This post has been extracted from the BBC website (here)
An Essex barrister is calling for a change in the criminal records checking system because dozens of innocent people across England are being denied job opportunities.
Many professionals, including teachers and social workers, accused of offences which never came to trial or were dismissed in court, find the way blocked when they apply for new posts.
Alleged offences are often revealed to potential employers who make checks with the Criminal Records Bureau (CRB).
Any information, whether proven or not, can be disclosed if it is considered relevant by police.
Essex barrister David Dadds is dealing with about a dozen cases of people who think they have been unfairly rejected for new jobs.
The existing system is currently the subject of a government review and a report is due out this month.
John Pinnington, from Benson in Oxfordshire, was a deputy school principal until allegations were made against him by pupils.
Nothing was ever proven and he was never charged with an offence.
But when his school changed ownership and he had to reapply for his job, the allegations came to light and he was not reappointed.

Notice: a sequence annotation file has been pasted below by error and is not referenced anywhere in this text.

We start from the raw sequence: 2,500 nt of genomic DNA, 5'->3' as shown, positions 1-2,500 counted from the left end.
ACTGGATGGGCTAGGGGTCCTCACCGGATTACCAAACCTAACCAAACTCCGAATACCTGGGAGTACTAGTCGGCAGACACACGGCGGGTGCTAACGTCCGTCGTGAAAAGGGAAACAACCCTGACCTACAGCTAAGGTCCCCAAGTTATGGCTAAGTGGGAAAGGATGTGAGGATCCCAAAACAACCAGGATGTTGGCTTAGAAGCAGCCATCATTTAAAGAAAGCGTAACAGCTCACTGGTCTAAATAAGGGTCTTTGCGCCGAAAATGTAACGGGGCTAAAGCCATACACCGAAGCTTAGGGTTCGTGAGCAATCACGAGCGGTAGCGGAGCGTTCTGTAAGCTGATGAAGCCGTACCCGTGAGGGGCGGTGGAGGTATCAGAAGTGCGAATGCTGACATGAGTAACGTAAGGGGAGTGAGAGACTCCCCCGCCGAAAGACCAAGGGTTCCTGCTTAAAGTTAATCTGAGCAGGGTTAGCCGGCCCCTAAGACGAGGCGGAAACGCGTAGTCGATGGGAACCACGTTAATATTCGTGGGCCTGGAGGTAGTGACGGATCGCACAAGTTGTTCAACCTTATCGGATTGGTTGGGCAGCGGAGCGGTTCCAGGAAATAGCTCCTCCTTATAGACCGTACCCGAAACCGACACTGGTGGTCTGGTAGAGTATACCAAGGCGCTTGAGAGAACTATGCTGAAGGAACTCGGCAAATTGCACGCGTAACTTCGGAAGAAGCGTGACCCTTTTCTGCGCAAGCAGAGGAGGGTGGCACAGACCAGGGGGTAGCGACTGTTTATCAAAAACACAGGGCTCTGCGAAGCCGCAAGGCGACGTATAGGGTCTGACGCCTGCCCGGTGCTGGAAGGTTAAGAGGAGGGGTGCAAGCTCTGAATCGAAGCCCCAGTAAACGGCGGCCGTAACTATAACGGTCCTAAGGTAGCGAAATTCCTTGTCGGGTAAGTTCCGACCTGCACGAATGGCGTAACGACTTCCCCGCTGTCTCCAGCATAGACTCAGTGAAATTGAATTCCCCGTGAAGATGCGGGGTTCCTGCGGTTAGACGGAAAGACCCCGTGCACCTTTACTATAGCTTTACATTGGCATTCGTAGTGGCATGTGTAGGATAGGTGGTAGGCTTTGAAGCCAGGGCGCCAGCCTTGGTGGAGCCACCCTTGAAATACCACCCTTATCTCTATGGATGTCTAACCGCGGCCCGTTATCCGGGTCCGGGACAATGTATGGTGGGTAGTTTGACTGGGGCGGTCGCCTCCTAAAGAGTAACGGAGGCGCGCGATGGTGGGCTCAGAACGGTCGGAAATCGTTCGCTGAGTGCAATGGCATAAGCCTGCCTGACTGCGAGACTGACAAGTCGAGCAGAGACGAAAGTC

For the past five years he has been unable to work as the allegations still show on his CRB check when he applies for posts.
Police give information
“I’ve never been arrested, I’ve never been charged and yet if you read my CRB check it would appear that I’m a serial rapist,” Mr Pinnington said.
The BBC also spoke to a social worker from the East of England who had allegations made against him by a teenage girl.
The case went to court and he was found not guilty by a jury in just 20 minutes.
But the allegation still appeared on his CRB disclosure for two years when he applied for new jobs.
To change or remove a CRB disclosure, people must ask the police force to reconsider its decision.
The alternative is Judicial Review, which is expensive and time-consuming.
Mr Dadds said a more open appeals procedure is needed.
“The current system, in my opinion, is not working,” he said.
“Clearly there needs to be protection of vulnerable children.
“But that needs to be balanced between the need to protect the social worker and the profession against irreversible damage to the individual’s rights to work and family life.”
Norfolk Police have a team of 16 people making about 75,000 checks every year and they disclose information held by the force in about 200 cases.
Bernie Docherty, crime and incident registrar at Norfolk Police, said the decision to disclose information is not taken lightly.
“I will only make the disclosure where I honestly believe the information is relevant,” he said.